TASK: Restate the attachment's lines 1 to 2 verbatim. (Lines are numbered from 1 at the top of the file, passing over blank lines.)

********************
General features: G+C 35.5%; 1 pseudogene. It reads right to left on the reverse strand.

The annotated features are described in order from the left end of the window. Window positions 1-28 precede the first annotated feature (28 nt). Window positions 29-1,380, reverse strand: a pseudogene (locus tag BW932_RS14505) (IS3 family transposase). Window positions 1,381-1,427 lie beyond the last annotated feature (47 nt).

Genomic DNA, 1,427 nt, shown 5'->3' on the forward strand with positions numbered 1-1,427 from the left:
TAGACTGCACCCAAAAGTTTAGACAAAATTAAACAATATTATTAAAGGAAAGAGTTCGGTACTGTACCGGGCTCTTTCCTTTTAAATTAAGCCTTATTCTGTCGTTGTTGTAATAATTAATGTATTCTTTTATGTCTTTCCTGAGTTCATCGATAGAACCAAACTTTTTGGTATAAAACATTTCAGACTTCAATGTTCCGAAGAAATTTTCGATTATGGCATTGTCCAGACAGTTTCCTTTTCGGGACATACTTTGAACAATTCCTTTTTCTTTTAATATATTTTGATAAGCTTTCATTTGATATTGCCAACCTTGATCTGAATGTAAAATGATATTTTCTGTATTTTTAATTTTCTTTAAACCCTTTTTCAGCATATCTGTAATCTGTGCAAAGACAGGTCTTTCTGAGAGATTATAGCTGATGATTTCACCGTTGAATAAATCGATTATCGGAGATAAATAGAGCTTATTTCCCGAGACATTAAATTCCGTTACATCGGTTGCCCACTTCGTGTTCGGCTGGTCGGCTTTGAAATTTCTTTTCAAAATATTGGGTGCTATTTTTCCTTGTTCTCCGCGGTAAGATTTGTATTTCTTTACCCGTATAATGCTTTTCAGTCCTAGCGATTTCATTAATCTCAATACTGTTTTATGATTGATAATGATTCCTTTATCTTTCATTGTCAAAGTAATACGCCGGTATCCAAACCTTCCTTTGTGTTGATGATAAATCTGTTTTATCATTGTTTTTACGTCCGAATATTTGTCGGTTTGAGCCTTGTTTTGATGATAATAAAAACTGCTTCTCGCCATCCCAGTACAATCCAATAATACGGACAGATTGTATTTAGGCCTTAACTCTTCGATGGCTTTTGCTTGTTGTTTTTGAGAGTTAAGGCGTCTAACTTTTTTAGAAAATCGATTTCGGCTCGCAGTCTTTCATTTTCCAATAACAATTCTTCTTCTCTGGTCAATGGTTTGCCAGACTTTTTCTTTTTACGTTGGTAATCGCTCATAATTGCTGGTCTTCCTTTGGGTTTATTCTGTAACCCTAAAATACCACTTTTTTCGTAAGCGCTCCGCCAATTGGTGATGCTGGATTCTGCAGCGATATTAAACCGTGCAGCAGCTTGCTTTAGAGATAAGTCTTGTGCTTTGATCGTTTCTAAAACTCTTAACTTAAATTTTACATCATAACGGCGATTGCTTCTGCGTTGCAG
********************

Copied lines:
General features: G+C 35.5%; 1 pseudogene. It reads right to left on the reverse strand.

The annotated features are described in order from the left end of the window. Window positions 1-28 precede the first annotated feature (28 nt). Window positions 29-1,380, reverse strand: a pseudogene (locus tag BW932_RS14505) (IS3 family transposase). Window positions 1,381-1,427 lie beyond the last annotated feature (47 nt).